Terrell Suggs, Jimmy Kennedy and
Larry Johnson were some of the elite names opting out of the festivities here in
Indianapolis, favoring individual workouts to show their talents to scouts.
Despite that, several players substantially enhanced their draft rankings since
The offensive linemen were the first to take the turf Friday morning as several
enhanced their stock with impressive performances. Jordan Gross of Utah stood
out and after running as fast as any blocker in attendance, turned in a terrific
drill session which garnered the attention of several teams. Gross is stating
his case to be a top five pick and the recent rumors of Houston tabbing him with
the draft's third selection may not be off base.
Eric Steinbach continued his tear from the Senior Bowl and after a vertical leap
of 36-inches, again displayed the skill to be a blind side protector at tackle
which endeared him to the hearts of scouts in attendance.
Vince Manuwai redeemed himself after a sub-par showing in Mobile and had a good
session on Friday. The Hawaii guard was fleet across the surface of the RCA Dome
but most importantly weighed in with only 18.6% body fat, which was a concern
Equally as impressive was Kwame Harris, the most athletic blocker on the field
Friday morning. The recent history of right tackles from college moving to the
weak side in the NFL has not been good but Harris seemingly displayed the skills
needed to be successful in that transition should he be asked to make it.
Obviously the headline of the afternoon's session was Justin Fargas. Known
mostly as a power back during his tenure in college, the USC product scorched
the field clocking a pair of forty-times in the 4.3-area. Each time he sped
across the turf scouts put down their watches and said, "WOW!" Factor
in the pass catching skills Fargas displayed at the Senior Bowl and he jumped
into the draft's initial forty-five selections.
Today the defensive linemen had the spotlight and several fared well. Junior
Johnathan Sullivan of Georgia and Oklahoma State's Kevin Williams both displayed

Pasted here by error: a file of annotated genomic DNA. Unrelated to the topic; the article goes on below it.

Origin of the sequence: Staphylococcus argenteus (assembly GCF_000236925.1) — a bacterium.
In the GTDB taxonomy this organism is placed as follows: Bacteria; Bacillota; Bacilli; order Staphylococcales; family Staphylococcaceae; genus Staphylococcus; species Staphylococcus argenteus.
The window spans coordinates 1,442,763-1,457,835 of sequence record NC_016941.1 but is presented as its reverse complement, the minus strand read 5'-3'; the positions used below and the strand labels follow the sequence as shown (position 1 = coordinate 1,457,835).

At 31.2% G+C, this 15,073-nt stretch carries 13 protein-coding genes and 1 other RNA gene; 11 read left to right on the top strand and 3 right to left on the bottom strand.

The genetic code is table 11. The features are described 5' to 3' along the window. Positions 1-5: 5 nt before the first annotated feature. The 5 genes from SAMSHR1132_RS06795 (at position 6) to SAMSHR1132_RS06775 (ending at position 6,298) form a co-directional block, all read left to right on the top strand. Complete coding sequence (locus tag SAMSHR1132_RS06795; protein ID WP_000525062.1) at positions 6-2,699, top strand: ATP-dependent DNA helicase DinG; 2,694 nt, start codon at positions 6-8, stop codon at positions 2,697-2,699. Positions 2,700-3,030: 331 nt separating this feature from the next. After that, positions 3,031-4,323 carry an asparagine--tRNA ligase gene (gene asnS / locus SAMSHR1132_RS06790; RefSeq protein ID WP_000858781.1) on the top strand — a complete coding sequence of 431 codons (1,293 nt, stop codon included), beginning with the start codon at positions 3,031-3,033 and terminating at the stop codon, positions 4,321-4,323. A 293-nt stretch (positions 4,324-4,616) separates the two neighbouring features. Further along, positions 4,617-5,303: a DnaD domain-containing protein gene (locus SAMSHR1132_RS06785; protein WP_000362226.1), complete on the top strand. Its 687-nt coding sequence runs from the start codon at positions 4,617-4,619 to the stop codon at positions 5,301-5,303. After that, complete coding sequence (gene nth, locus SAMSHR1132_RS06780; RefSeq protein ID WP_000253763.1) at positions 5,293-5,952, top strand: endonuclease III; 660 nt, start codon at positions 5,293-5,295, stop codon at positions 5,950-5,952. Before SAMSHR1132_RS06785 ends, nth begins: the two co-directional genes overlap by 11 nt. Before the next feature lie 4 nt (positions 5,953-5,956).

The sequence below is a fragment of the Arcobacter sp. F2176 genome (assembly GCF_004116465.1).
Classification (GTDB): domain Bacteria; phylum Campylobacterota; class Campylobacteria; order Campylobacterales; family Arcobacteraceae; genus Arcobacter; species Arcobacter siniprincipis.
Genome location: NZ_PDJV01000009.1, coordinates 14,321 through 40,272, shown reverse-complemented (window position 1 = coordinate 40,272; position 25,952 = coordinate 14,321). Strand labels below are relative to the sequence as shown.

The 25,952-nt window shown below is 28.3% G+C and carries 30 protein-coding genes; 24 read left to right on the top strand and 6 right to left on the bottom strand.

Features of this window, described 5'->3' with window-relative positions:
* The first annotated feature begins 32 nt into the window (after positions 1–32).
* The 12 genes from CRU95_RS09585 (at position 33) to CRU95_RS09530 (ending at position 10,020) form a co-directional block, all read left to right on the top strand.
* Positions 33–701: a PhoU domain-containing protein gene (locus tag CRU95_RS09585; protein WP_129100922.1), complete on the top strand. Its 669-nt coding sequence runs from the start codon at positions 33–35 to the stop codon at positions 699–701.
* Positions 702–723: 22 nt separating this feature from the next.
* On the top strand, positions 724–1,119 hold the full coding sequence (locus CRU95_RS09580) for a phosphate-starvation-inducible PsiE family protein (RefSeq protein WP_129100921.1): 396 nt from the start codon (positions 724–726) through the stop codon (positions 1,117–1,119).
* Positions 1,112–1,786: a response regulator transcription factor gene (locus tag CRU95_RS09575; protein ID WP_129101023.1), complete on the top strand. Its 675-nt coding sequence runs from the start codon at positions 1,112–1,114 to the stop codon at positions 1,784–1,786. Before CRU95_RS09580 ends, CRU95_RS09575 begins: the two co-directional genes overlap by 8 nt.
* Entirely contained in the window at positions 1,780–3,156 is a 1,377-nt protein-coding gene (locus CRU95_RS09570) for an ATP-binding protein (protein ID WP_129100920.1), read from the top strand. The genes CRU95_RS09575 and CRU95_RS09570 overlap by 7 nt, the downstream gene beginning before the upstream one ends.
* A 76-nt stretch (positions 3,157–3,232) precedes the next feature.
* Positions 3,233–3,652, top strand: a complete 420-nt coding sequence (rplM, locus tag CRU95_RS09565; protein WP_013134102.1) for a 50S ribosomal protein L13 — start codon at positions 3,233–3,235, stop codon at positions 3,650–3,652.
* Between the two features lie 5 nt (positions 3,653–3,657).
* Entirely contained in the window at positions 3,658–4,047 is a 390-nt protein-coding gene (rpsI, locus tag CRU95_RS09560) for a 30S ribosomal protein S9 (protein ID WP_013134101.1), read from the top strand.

top-notch athletic skills and moved their 300-pound frames easily about the
field, giving scouts the impression both would be effective in a two-gap
(three-four alignment) scheme as well as holding their own as stand-alone
tackles. Williams especially further enhanced his final grade.
Many of the smaller defensive ends were put through a battery of linebacker
drills at days end and some results were sterling. Clemson's Bryant McNeal and
Cincinnati's Antwan Peek, a pair of players that lined up in a three-point
stance in college, looked natural playing off the line off scrimmage and making
plays in space. Even with that none compared to Shurron Pierson.
The little known junior prospect from the University of South Florida sped
across the field with a pair of forty-times in the low 4.6-area. He then blew
away the competition with a broad jump more than 6-inches longer than the
nearest linemen. When placed at linebacker Pierson displayed the same quickness
and explosion as he had earlier in the day. While the NFL rarely looks to the
USF Bulls for pro-prospects, Pierson has turned their heads and may now be
headed towards the first day of the draft.
On the flip side, several of the invitees did not fare as well and performed
poorly over the last two days. Texas lineman Derrick Dockery looked slow and
sluggish, or more to the point as one scout said, woefully out of shape.
Washington State's Rien Long also looked heavy footed even though he did not
run. There are still serious questions about where the Outland Trophy winner
will be drafted.
Passes will be flying in the air tomorrow as the quarterbacks take flight
working out along with the receivers and tight end.